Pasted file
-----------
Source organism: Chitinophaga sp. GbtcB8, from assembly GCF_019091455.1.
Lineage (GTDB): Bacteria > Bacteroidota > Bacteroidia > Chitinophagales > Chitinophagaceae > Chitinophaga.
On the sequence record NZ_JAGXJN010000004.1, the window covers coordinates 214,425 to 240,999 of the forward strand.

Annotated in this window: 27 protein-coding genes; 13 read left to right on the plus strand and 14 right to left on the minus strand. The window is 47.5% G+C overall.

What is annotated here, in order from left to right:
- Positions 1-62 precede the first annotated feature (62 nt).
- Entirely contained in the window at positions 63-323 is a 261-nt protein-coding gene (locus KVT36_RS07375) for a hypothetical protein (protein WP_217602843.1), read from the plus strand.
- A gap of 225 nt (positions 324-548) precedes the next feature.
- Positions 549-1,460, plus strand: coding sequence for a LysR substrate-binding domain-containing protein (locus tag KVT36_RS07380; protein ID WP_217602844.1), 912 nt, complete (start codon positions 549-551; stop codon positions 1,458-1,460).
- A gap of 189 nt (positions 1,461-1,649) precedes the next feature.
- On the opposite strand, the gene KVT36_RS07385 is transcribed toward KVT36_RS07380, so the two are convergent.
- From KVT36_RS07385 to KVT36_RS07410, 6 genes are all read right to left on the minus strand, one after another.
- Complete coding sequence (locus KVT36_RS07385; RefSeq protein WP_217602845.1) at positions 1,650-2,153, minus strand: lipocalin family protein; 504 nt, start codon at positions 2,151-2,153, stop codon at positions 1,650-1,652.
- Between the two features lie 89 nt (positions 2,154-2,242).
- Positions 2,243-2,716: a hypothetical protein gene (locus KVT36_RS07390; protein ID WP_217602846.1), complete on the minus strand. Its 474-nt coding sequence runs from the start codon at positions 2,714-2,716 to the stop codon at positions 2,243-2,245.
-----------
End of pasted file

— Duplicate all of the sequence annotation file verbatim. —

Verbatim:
Source organism: Chitinophaga sp. GbtcB8, from assembly GCF_019091455.1.
Lineage (GTDB): Bacteria > Bacteroidota > Bacteroidia > Chitinophagales > Chitinophagaceae > Chitinophaga.
On the sequence record NZ_JAGXJN010000004.1, the window covers coordinates 214,425 to 240,999 of the forward strand.

Annotated in this window: 27 protein-coding genes; 13 read left to right on the plus strand and 14 right to left on the minus strand. The window is 47.5% G+C overall.

What is annotated here, in order from left to right:
- Positions 1-62 precede the first annotated feature (62 nt).
- Entirely contained in the window at positions 63-323 is a 261-nt protein-coding gene (locus KVT36_RS07375) for a hypothetical protein (protein WP_217602843.1), read from the plus strand.
- A gap of 225 nt (positions 324-548) precedes the next feature.
- Positions 549-1,460, plus strand: coding sequence for a LysR substrate-binding domain-containing protein (locus tag KVT36_RS07380; protein ID WP_217602844.1), 912 nt, complete (start codon positions 549-551; stop codon positions 1,458-1,460).
- A gap of 189 nt (positions 1,461-1,649) precedes the next feature.
- On the opposite strand, the gene KVT36_RS07385 is transcribed toward KVT36_RS07380, so the two are convergent.
- From KVT36_RS07385 to KVT36_RS07410, 6 genes are all read right to left on the minus strand, one after another.
- Complete coding sequence (locus KVT36_RS07385; RefSeq protein WP_217602845.1) at positions 1,650-2,153, minus strand: lipocalin family protein; 504 nt, start codon at positions 2,151-2,153, stop codon at positions 1,650-1,652.
- Between the two features lie 89 nt (positions 2,154-2,242).
- Positions 2,243-2,716: a hypothetical protein gene (locus KVT36_RS07390; protein ID WP_217602846.1), complete on the minus strand. Its 474-nt coding sequence runs from the start codon at positions 2,714-2,716 to the stop codon at positions 2,243-2,245.